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BWW Blog: Shocking, Horrifying, Surprising, and Unbelievably Predictable - Part 2

This is part two of an analysis on The United States Capitol riots.

An analysis of the performative elements of the insurrection on The Capitol This is part two of an analysis on The United States Capitol riots. Click here for Part 1.

The Characters

Just as every show needs its star, every insurrection needs its leaders. In the first hours of the protest, we saw "shirtless man with crazy horn hat," Mr. "watch me put my feet on Nancy Pelosi's desk and steal her mail," and "I'm so mad, I'm going to steal the Speaker of the House's podium" guy center stage in the news cycle. These insurrectionists fed the notion the mob was made of working class, non-college educated voters we associate with Donald Trump. Now, after almost 3 weeks, we realize the insurrectionists also included wealthy, college-educated voters, along with some elected officials. The fact that this mob included people from all different socio-economic backgrounds and positions of power scares me, for it confirms this coalition does indeed have organization, leadership, and financial backing. How do we move forward as the so-called "United States" with this population living among us?

The Audience

There is a reason the President of the United States is considered the most powerful person in the world despite our country being the age of a toddler when compared to other nations. The decisions the United States makes have repercussions around the world, which means the United States has a world wide audience. The insurrection on The Capitol was especially shocking to international audiences because The United States has made itself a symbol of Democracy. The events of January 6th contradict the very ideals on which the United States was founded and encouraged around the world. The actions taken by those in power during the aftermath will be seen by democratic and undemocratic nations alike. More importantly, it will be seen by the next generation of Americans, a generation that has little faith in their country. Our nation's inability to reflect the ideals our forefathers laid out for us has never been clearer. While the inauguration of Joe Biden and Kamala Harris left a warm, fuzzy feeling in many hearts, I am still anxious about our future.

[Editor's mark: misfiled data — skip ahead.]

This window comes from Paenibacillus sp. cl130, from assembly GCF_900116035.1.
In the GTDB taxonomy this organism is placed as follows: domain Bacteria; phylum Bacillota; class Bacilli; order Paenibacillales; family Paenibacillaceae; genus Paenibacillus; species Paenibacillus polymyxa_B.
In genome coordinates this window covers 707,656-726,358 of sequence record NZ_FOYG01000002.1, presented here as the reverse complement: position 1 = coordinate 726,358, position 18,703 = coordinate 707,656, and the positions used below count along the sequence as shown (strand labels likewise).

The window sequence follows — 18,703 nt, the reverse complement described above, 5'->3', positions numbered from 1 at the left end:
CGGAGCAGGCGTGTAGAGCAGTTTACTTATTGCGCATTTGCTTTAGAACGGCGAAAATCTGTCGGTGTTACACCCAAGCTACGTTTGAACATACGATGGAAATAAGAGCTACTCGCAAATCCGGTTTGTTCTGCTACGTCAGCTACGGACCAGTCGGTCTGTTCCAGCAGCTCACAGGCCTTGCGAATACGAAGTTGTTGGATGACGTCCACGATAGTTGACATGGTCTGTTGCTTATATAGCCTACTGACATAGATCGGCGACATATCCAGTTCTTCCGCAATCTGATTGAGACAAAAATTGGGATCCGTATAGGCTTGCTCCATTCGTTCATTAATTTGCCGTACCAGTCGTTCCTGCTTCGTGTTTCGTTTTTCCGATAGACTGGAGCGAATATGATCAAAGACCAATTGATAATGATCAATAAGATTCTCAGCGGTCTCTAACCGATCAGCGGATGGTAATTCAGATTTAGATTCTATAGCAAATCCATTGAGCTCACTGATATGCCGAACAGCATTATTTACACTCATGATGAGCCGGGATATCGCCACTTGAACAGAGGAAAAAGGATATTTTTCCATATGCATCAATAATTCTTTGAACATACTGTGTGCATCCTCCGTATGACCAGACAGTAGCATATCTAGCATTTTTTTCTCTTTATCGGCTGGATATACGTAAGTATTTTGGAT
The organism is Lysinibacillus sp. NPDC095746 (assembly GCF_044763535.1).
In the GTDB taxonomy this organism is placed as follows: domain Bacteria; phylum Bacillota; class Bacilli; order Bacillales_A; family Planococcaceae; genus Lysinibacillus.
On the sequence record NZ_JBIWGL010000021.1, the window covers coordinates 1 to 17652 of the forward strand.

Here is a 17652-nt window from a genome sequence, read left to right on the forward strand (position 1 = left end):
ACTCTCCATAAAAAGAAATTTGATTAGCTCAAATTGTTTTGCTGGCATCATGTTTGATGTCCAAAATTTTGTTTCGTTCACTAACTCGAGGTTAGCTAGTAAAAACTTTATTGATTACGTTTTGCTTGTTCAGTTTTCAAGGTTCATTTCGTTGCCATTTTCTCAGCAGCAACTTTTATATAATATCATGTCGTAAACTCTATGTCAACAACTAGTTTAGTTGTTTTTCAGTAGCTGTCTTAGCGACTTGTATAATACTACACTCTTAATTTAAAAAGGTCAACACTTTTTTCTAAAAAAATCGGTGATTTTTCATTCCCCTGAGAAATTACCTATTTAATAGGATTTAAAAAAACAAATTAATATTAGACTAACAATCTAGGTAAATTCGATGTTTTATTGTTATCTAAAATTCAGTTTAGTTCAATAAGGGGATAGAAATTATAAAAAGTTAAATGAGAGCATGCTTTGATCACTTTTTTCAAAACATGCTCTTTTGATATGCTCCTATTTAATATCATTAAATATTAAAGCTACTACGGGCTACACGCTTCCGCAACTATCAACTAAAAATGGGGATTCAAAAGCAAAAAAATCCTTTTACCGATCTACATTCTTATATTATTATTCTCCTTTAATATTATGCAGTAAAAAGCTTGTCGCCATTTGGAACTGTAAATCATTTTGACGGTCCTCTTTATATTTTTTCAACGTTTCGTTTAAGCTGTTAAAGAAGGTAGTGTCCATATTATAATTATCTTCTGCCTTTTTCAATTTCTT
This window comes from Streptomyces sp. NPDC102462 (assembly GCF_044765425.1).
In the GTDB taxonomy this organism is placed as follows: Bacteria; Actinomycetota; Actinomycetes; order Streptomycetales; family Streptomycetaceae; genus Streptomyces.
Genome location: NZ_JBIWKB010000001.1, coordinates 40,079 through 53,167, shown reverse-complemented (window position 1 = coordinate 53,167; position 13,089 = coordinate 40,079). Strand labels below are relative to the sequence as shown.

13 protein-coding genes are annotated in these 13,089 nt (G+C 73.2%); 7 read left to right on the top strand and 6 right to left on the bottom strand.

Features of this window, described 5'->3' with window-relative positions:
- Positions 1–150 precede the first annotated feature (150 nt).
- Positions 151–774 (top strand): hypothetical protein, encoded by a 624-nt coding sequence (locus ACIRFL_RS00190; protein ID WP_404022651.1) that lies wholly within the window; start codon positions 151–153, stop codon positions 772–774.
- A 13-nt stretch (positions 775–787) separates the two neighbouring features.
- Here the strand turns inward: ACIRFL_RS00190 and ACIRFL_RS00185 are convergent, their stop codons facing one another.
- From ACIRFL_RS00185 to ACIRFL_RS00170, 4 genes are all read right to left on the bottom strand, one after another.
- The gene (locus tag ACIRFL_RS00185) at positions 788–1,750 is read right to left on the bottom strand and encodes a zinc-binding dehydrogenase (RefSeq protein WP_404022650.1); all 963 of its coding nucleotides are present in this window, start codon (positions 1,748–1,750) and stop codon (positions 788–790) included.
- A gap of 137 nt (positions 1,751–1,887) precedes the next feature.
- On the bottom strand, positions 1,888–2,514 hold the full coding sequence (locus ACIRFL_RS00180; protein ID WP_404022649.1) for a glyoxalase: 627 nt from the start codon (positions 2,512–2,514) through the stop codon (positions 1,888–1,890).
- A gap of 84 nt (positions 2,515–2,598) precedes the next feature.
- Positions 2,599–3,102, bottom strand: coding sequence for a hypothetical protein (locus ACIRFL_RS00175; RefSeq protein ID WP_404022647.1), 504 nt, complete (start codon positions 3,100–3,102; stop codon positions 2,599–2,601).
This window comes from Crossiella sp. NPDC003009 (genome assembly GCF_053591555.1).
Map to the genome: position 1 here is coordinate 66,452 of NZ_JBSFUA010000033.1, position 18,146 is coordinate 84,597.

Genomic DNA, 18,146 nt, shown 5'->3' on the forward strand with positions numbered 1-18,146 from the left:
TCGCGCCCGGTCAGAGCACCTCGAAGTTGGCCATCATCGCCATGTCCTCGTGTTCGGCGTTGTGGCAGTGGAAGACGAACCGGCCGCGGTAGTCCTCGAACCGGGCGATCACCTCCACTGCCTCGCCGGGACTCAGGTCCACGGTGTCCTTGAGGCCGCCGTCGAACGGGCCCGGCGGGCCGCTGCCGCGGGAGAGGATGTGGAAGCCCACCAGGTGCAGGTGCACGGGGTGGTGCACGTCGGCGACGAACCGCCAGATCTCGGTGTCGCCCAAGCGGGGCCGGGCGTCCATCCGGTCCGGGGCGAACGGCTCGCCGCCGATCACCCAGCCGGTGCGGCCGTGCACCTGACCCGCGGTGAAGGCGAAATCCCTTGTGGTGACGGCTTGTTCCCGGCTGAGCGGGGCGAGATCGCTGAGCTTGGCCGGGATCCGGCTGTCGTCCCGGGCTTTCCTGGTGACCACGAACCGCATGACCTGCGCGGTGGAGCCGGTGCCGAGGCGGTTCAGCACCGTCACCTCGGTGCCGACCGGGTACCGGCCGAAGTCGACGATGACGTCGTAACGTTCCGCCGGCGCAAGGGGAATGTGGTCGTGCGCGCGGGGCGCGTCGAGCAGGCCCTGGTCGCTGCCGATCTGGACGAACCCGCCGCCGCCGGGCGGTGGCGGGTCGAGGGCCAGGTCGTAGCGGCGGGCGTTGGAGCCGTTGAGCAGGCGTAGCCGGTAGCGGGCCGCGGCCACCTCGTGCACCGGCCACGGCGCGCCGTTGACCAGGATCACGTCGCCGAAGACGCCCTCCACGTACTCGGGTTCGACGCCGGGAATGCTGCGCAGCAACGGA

Do I want to live in a country where a sizeable fraction of my fellow citizens refused to accept the results of a legitimate election? For the past few years, I have dreamed about moving to Canada, my dad's birth country, and therefore a simple legal option for me. I am not alone. My friends are considering leaving this country, disgusted with lack of government action to combat issues like climate change and systemic racism. I often hear that my generation will change things for the better. While this may seem like an older generation encouraging its youth to "take a shot," I cannot help but think the statement sounds like tired leaders giving up. MLK said "the ultimate measure of a man is not where he stands in moments of comfort and convenience, but where he stands at times of challenge and controversy."

Leaders, "history has its eyes on you."


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